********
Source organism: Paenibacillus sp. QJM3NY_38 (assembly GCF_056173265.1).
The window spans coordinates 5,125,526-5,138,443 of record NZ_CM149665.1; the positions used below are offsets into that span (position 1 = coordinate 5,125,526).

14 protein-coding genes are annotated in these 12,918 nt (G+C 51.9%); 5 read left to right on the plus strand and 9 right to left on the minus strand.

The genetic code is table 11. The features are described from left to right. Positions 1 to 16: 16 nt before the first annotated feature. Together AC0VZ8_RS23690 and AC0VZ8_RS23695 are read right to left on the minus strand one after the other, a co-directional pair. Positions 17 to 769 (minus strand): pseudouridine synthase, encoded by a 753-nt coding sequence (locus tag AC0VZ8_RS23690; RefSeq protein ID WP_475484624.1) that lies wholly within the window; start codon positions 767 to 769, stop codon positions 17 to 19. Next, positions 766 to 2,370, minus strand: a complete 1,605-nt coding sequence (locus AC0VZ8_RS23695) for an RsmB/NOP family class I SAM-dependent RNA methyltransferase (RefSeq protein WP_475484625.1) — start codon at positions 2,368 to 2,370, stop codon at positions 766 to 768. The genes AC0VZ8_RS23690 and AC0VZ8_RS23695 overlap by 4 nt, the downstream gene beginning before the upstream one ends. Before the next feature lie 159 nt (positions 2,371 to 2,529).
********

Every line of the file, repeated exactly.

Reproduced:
Source organism: Paenibacillus sp. QJM3NY_38 (assembly GCF_056173265.1).
The window spans coordinates 5,125,526-5,138,443 of record NZ_CM149665.1; the positions used below are offsets into that span (position 1 = coordinate 5,125,526).

14 protein-coding genes are annotated in these 12,918 nt (G+C 51.9%); 5 read left to right on the plus strand and 9 right to left on the minus strand.

The genetic code is table 11. The features are described from left to right. Positions 1 to 16: 16 nt before the first annotated feature. Together AC0VZ8_RS23690 and AC0VZ8_RS23695 are read right to left on the minus strand one after the other, a co-directional pair. Positions 17 to 769 (minus strand): pseudouridine synthase, encoded by a 753-nt coding sequence (locus tag AC0VZ8_RS23690; RefSeq protein ID WP_475484624.1) that lies wholly within the window; start codon positions 767 to 769, stop codon positions 17 to 19. Next, positions 766 to 2,370, minus strand: a complete 1,605-nt coding sequence (locus AC0VZ8_RS23695) for an RsmB/NOP family class I SAM-dependent RNA methyltransferase (RefSeq protein WP_475484625.1) — start codon at positions 2,368 to 2,370, stop codon at positions 766 to 768. The genes AC0VZ8_RS23690 and AC0VZ8_RS23695 overlap by 4 nt, the downstream gene beginning before the upstream one ends. Before the next feature lie 159 nt (positions 2,371 to 2,529).